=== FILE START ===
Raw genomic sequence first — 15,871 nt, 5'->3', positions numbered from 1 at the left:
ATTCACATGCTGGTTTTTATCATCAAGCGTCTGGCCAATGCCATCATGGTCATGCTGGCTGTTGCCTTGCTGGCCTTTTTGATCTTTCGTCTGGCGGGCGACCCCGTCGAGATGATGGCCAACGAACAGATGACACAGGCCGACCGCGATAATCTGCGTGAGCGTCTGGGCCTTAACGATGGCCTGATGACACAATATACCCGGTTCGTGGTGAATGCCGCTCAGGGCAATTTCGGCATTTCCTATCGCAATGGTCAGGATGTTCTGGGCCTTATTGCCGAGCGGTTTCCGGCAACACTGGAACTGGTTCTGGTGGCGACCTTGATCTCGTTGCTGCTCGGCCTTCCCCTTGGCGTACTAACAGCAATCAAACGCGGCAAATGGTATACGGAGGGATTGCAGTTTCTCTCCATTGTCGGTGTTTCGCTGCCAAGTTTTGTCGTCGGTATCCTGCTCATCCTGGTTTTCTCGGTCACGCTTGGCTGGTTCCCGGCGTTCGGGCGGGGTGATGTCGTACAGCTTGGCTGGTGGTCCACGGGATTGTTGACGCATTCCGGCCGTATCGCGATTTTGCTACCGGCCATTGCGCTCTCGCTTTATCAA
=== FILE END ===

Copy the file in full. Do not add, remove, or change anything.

Raw genomic sequence first — 15,871 nt, 5'->3', positions numbered from 1 at the left:
ATTCACATGCTGGTTTTTATCATCAAGCGTCTGGCCAATGCCATCATGGTCATGCTGGCTGTTGCCTTGCTGGCCTTTTTGATCTTTCGTCTGGCGGGCGACCCCGTCGAGATGATGGCCAACGAACAGATGACACAGGCCGACCGCGATAATCTGCGTGAGCGTCTGGGCCTTAACGATGGCCTGATGACACAATATACCCGGTTCGTGGTGAATGCCGCTCAGGGCAATTTCGGCATTTCCTATCGCAATGGTCAGGATGTTCTGGGCCTTATTGCCGAGCGGTTTCCGGCAACACTGGAACTGGTTCTGGTGGCGACCTTGATCTCGTTGCTGCTCGGCCTTCCCCTTGGCGTACTAACAGCAATCAAACGCGGCAAATGGTATACGGAGGGATTGCAGTTTCTCTCCATTGTCGGTGTTTCGCTGCCAAGTTTTGTCGTCGGTATCCTGCTCATCCTGGTTTTCTCGGTCACGCTTGGCTGGTTCCCGGCGTTCGGGCGGGGTGATGTCGTACAGCTTGGCTGGTGGTCCACGGGATTGTTGACGCATTCCGGCCGTATCGCGATTTTGCTACCGGCCATTGCGCTCTCGCTTTATCAA